During his State of the Union Address, President Obama announced that he is launching a new initiative that will help deliver the right treatment to the right patient at the right time. Precision medicine gives medical professionals the resources they need to target the specific treatments of the illnesses we encounter, further develops our scientific and medical research, and keeps our families healthier. As the country that eliminated polio and mapped the human genome, America is well-positioned to lead in a new era of medicine.
While most of today's medical treatments have been designed for the average patient, precision medicine allows us to be more effective than a "one-size-fits-all" technique. It's an emerging approach to promoting health and treating disease that takes into account individual differences in people's genes, environments, and lifestyles. This makes it possible to design targeted treatments for cancer and other diseases. As the President noted in his speech, this revolutionary approach has even reversed cystic fibrosis, an illness once thought unstoppable.
This approach is already saving lives, giving those in the medical field better options, and helping keep families healthy. Read a few of their stories:
William Elder, Jr. was diagnosed with cystic fibrosis (CF) at the age of eight, when the life expectancy for CF patients was very low. Now at 27, Bill is alive thanks to Kalydeco, a treatment of a particular form for his cystic fibrosis and a remarkable drug that treats the underlying cause of his CF, rather than the symptoms.
At a congressional briefing in 2013, Bill told members of the U.S. Senate that just knowing that there were individuals who were researching his condition gave him hope and the strength to continue his treatments and work to be healthier every day. Bill described waking up in the middle of the night after taking his new treatment for the first time. “I sat on the floor of my room for a while slowly breathing in and out through my nose, and then I realized that was it. I had never been able to easily breathe out of my nose before. This was something profound,” he said. He recalls telling his parents, "For the first time in my life, I truly believe that I will live long enough to be a grandfather.”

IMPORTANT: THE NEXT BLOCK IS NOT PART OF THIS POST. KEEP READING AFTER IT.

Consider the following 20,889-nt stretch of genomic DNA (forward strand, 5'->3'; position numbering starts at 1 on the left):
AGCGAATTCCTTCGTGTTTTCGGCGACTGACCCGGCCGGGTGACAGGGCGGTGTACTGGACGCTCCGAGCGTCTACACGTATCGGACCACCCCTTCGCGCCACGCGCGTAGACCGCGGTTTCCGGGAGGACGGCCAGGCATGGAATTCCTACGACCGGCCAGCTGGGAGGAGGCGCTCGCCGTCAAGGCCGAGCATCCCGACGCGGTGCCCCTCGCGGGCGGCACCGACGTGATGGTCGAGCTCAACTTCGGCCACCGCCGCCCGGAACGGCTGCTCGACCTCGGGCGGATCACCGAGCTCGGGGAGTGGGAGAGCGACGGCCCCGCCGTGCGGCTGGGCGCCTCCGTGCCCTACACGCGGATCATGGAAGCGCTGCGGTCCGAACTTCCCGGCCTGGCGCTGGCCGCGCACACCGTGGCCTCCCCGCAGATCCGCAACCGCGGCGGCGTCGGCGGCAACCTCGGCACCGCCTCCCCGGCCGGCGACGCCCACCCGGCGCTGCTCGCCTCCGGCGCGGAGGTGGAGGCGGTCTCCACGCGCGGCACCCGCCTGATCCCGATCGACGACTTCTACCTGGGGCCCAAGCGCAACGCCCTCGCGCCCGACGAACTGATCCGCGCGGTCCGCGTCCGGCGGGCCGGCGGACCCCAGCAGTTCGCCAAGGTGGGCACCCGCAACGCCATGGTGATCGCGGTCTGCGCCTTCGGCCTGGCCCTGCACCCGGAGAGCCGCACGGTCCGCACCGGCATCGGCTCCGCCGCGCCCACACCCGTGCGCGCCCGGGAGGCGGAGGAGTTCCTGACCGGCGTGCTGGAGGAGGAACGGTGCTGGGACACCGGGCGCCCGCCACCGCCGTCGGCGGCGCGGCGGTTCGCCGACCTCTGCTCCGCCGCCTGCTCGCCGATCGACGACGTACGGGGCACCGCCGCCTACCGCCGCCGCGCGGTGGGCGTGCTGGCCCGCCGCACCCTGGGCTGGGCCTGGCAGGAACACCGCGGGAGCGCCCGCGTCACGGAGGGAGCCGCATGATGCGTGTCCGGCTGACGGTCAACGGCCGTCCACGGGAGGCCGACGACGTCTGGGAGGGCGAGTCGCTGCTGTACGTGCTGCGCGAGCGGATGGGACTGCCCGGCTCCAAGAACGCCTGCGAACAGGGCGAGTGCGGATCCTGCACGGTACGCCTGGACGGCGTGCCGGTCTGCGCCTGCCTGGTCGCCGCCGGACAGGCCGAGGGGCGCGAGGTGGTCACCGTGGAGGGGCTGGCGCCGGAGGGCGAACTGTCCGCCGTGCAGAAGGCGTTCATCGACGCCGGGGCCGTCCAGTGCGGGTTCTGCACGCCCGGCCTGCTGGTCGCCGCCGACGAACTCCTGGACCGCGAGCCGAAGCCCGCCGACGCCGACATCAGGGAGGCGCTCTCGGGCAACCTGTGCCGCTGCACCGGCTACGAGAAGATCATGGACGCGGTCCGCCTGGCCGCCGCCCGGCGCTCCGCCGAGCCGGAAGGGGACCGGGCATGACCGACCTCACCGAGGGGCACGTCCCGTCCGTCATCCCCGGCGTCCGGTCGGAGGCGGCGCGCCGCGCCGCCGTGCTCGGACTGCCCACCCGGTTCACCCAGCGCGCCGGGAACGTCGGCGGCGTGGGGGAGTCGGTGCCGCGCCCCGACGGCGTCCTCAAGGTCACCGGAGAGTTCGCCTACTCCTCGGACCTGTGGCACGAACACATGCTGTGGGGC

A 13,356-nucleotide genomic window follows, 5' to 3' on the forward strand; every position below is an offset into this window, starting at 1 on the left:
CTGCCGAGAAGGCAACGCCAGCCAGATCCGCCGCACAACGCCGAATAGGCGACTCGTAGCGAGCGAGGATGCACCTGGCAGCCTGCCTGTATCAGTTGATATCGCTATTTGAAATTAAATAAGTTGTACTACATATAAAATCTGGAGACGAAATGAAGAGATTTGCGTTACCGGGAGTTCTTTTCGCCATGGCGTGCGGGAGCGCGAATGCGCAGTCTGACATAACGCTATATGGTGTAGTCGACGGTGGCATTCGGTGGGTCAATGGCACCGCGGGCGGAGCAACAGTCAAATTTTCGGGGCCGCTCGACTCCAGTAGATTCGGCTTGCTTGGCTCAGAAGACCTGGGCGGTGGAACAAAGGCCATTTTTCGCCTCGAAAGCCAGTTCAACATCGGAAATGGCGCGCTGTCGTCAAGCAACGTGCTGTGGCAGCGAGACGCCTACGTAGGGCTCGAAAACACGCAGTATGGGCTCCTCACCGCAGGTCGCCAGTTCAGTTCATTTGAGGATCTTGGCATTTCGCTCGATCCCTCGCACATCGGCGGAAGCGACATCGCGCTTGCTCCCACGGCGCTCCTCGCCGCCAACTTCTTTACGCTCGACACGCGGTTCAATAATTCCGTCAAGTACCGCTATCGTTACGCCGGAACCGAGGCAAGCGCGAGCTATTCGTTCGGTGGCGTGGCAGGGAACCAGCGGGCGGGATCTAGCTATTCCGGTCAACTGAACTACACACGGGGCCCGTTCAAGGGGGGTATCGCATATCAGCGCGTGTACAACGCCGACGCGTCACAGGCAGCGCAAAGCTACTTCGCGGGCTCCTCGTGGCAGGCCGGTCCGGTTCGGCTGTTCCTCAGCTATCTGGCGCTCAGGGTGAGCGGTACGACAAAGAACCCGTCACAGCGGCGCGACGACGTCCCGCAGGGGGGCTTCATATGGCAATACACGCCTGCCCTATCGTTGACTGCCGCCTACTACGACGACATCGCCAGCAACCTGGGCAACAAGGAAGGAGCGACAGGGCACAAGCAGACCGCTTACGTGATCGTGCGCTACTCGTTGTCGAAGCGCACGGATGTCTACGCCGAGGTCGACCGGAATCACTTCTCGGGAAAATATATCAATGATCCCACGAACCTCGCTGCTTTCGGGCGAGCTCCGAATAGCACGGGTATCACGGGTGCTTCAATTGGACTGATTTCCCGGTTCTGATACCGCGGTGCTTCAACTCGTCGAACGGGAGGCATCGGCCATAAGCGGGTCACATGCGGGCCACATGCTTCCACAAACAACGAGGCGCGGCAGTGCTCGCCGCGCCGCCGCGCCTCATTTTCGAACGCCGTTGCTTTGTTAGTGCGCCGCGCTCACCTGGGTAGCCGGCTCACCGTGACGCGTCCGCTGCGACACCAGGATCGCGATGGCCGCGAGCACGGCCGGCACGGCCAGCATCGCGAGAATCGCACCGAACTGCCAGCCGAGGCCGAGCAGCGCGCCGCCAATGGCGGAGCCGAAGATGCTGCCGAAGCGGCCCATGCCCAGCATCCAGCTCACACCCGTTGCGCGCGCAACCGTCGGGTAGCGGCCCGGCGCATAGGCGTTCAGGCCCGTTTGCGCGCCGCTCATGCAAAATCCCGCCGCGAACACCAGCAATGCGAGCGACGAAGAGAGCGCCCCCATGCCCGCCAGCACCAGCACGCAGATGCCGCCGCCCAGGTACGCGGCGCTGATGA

At age six, Emily Whitehead was the first pediatric patient to be treated with a new kind of cancer immunotherapy and was cancer free only 28 days later. “If you didn’t know what happened to her, and you saw her now, you would have no idea what she has been through,” says Emily's Mom.
Her parents decided to enroll her in a pioneering cancer immunotherapy trial at the Children’s Hospital of Philadelphia. Emily’s T-cells were collected from her blood and re-engineered in the lab to recognize a protein found only on the surface of leukemia cells. Those T-cells were then infused back into Emily’s blood, where they circulated throughout her body on a mission to seek and destroy her leukemia. Knowing how to turn these T-cells into what Emily called “ninja warriors” required big investments in basic biomedical research. In fact, Science Magazine named it a 2013 Breakthrough of the Year -- Emily's family couldn't agree more.